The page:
Kalgar had faked his death in order to escape Aes. In a way, he had died, as the loyal and unquestioningly obedient soldier gave way to what he was now. He found strength in Kord’s ways, and has been working to try and balance the shifting power in Cyfandir.

And here he was, back from the dead.

“Sora.” Kalgar said.

“Traitor!” Sora called, and drew her sword on him.

At this, the nearby Aesian sailors turned their attention on Kalgar.
“Tell her to fire the cannons!” Alvyn called from the other ship, dodging attacks.

“Sora! Fire your cannons! Kill the kraken!” Kalgar shouted out the obvious. But Sora had nothing in her eyes but a glazed hatred.

Tong, also aboard the Vutha Kepesk had been striking at the tentacles as they wrenched the ship this way and that. Seeing the crew focused on Kalgar, he took a quick look at Sora.

“Something is wrong with her mind, true knowledge is hidden from her.” He called out.

Kalgar understood. The secret police were Aes’s assurance against treason. Their main job was to track down such suspects and kill them on sight. Kalgar, Tong, and Alvyn, had met one agent back when they were northern Aes. It would seem that, in place of killing him, they had brainwashed everyone against him.

“What are you doing? Fire your damned cannons!” Alvyn leapt into the air, flipped his warpick around, and fired it at the kraken. This time it hit, but he had fallen overboard. As he surfaced, he saw the captain, using his rapiers, climbing back on board.

Alvyn was a natural leader, and his voice of command brought Sora and her crew to attention.

“You heard him! Load the cannons, bring the short nines to bear!”

Loaded, primed, fired, the cannons smashed into the kraken, causing it to shake, but not to loosen its hold of the ship. Its tentacles reached up and grabbed two cannoneers, throwing them into the sea.

Kalgar and Tong leapt across the keep the kraken’s attention, but the captain of the Rayden had crossed and brought his rapiers down upon them.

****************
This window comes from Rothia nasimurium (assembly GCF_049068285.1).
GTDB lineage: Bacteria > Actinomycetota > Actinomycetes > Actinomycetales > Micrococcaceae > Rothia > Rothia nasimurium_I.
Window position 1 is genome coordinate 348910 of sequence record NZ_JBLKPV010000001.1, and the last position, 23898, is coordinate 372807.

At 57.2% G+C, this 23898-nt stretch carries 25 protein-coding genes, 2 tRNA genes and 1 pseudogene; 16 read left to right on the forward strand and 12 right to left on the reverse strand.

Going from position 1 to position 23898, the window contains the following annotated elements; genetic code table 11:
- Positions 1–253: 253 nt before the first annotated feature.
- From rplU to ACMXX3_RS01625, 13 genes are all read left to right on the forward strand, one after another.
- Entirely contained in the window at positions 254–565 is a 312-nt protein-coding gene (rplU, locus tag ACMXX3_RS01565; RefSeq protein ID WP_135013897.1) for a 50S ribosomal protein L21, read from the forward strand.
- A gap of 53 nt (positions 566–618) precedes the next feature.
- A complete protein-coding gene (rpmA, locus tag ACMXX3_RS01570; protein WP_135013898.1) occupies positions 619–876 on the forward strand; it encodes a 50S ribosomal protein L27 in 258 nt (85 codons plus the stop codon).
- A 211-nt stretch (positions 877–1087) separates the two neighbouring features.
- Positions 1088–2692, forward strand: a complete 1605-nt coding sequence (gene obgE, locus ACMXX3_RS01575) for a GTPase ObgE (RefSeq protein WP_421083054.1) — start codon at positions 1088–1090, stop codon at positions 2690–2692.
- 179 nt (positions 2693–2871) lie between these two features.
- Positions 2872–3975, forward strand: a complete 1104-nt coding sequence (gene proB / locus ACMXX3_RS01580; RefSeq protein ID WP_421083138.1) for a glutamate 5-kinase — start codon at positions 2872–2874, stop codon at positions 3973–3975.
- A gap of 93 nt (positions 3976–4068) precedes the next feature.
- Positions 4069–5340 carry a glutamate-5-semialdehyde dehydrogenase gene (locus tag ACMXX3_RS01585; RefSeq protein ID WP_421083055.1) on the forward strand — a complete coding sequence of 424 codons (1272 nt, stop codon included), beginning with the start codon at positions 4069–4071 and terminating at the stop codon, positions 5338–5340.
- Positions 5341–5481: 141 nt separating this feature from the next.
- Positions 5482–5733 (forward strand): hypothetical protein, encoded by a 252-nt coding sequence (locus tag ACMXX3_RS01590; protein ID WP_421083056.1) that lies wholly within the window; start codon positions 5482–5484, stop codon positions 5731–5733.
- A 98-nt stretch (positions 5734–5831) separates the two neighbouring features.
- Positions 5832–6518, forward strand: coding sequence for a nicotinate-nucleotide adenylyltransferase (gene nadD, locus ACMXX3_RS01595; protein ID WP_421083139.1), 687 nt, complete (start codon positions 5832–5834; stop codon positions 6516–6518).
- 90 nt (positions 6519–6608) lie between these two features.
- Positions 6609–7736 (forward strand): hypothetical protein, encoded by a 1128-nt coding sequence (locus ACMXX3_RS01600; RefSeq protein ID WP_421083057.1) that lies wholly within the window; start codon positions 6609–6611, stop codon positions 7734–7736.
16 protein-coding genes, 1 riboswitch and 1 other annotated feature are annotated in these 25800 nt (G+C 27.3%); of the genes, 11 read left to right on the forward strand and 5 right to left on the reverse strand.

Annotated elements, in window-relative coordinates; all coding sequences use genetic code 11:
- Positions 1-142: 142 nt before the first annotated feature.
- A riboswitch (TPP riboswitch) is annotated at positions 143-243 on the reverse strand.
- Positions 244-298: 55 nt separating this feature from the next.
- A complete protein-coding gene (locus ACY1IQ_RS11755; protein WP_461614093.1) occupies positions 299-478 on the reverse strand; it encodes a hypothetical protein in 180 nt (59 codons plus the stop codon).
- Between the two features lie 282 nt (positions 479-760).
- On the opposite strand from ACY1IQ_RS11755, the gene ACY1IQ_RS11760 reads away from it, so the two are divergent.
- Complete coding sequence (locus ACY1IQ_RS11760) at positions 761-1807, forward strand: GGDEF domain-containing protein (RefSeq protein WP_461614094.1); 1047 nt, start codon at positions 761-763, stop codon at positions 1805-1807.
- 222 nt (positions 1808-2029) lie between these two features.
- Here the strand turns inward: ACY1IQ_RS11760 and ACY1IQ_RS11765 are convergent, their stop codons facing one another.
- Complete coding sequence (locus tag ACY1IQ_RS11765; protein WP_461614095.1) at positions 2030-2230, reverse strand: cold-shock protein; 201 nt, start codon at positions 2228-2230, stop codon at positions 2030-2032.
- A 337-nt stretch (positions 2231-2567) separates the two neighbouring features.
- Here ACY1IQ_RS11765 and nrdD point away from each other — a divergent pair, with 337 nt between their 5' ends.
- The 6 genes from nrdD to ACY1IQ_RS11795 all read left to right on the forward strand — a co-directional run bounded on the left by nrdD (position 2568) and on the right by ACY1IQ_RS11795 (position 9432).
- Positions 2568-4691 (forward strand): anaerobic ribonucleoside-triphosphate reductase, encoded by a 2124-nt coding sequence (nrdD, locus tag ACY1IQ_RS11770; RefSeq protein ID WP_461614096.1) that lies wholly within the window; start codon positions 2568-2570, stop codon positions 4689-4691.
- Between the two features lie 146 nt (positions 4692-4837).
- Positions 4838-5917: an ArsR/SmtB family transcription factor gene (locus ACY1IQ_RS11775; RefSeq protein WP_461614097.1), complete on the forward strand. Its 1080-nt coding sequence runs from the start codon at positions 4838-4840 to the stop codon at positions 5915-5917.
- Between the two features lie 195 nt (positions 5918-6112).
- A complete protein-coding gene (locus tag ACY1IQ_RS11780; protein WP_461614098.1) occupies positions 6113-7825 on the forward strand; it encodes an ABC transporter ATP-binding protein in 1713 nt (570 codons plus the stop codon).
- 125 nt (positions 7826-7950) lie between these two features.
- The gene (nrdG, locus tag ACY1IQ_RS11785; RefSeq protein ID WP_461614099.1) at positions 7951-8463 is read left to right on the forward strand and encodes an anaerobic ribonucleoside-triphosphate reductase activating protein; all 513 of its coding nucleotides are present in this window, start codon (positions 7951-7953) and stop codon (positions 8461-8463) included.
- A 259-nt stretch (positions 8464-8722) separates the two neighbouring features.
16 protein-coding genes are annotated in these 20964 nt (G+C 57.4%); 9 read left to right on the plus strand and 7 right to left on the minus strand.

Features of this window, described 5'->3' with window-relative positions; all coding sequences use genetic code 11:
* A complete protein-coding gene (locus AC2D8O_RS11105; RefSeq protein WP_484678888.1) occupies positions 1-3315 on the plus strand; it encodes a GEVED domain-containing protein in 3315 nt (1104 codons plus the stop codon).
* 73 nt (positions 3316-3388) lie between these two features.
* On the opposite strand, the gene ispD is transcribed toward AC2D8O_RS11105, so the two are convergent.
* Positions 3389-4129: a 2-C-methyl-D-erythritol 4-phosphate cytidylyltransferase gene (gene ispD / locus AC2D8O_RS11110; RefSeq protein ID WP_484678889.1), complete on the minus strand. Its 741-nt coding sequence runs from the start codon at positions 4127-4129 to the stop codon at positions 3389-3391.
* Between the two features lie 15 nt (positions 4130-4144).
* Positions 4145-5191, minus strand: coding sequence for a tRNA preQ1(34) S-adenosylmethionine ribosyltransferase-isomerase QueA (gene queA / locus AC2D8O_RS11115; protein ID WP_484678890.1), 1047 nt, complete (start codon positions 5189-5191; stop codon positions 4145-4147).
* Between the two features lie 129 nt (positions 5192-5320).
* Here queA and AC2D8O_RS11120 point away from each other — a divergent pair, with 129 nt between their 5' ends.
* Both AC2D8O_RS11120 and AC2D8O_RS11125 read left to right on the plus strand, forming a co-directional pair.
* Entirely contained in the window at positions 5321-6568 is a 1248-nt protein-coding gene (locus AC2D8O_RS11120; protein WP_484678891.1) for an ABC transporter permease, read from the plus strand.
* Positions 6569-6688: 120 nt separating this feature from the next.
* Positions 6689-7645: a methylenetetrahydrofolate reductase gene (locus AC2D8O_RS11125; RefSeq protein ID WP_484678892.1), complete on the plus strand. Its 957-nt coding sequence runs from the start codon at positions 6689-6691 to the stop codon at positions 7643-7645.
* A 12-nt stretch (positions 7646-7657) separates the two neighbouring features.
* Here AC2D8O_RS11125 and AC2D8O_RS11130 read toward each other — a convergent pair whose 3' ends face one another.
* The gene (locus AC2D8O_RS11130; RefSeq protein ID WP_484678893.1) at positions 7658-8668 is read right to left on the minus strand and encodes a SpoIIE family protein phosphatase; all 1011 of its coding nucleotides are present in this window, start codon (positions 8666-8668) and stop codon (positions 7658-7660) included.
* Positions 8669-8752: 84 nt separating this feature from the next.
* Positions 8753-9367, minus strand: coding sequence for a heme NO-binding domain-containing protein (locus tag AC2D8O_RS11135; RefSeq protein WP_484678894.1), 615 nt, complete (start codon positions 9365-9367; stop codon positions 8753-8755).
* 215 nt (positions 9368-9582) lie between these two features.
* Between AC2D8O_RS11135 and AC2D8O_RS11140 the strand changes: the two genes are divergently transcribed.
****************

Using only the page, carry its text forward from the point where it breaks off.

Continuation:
Kalgar deflected the first attack, took the second, he returned one of his own. “Melora! Reach up to Kord and fight with me!” Kalgar called upon the goddess of the sea.

Tong, protected by Kalgar, flipped over the cannons, and smashed his knee into the kraken. Kicking off, he landed near the other side of the ship where he drew a bead, an orb of discipline as he called it and launched it. The ball wizzed through the air, glowing with the blue light of Ioun, and hit the kraken, pushing it back from the ship. Its grip had finally loosened!

But not for long. It moved back, cannons fired but that didn’t stop it from reaching up and tearing 2 cannons right off of the ship. It then used its other tentacles to grab Tong and Kalgar.

“You think this is where our gods meet? You are wrong! If you survive this, in 4 days time we shall finally see who the pretender is.” The captain called, his face half illuminated by lightning.

Calling upon the strength of Kord, Kalgar ripped himself free! He deflected the captain’s first attack and took the second one smiling, even as he bled.
“I serve Kord, the true lord of storms. Kord who earned the respect of all men and beasts and even the elements themselves.” He reached up with his katana.

“If you survive, I’ll show you who truly rules the skies.” Lightning struck his katana, glowing green, then white, then emblazoned. He struck, and the fire and lightning slammed into the captain. Some of the fire leapt off the sword onto Kalgar, strengthening him.

“Less dogma, more attack!” Alvyn called, treading water far below.

Tong flipped over a sailor and loaded a cannon. Together they brought another barrage on the kraken who, at this point, did not look so good.

Quickly, Kalgar grabbed a javelin from his bag, always tied to a rope in cases like this and threw it at Alvyn. “Kord, guide my arm.”

It splashed in the water beside Alvyn who wrapped it about himself. Kalgar, with his fine knowledge of ropes and pulleys, pushed the captain overboard, wrapping the rope around him. The human fell over the mast, and his weight jerked Alvyn through the air.

Alvyn reached out toward the captain, hoping to get the medallion, but the captain slashed toward Alvyn. Both missed by inches.

The cannons on the starboard side of the ship had been removed. The ship was stuck and the kraken was still attacking. “Get your powder, barrels, oil, whatever, and launch it at that beast! I want it to eat fire!” Alvyn called out, catching himself as the ship rocked from side to side.